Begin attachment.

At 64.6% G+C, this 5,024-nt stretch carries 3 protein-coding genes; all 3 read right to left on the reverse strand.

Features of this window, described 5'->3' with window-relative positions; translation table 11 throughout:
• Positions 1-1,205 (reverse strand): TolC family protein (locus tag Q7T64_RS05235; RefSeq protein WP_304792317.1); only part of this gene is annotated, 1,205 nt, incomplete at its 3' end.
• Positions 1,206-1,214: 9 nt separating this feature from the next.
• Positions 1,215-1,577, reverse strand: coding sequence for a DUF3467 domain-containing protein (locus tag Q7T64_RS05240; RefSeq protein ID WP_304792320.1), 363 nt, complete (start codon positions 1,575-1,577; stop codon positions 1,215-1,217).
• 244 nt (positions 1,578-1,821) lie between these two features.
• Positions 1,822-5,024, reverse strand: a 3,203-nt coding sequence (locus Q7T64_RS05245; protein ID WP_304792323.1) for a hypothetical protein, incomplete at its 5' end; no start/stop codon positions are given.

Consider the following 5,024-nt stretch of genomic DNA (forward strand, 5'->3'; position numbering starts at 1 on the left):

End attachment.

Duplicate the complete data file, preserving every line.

At 64.6% G+C, this 5,024-nt stretch carries 3 protein-coding genes; all 3 read right to left on the reverse strand.

Features of this window, described 5'->3' with window-relative positions; translation table 11 throughout:
• Positions 1-1,205 (reverse strand): TolC family protein (locus tag Q7T64_RS05235; RefSeq protein WP_304792317.1); only part of this gene is annotated, 1,205 nt, incomplete at its 3' end.
• Positions 1,206-1,214: 9 nt separating this feature from the next.
• Positions 1,215-1,577, reverse strand: coding sequence for a DUF3467 domain-containing protein (locus tag Q7T64_RS05240; RefSeq protein ID WP_304792320.1), 363 nt, complete (start codon positions 1,575-1,577; stop codon positions 1,215-1,217).
• 244 nt (positions 1,578-1,821) lie between these two features.
• Positions 1,822-5,024, reverse strand: a 3,203-nt coding sequence (locus Q7T64_RS05245; protein ID WP_304792323.1) for a hypothetical protein, incomplete at its 5' end; no start/stop codon positions are given.

Consider the following 5,024-nt stretch of genomic DNA (forward strand, 5'->3'; position numbering starts at 1 on the left):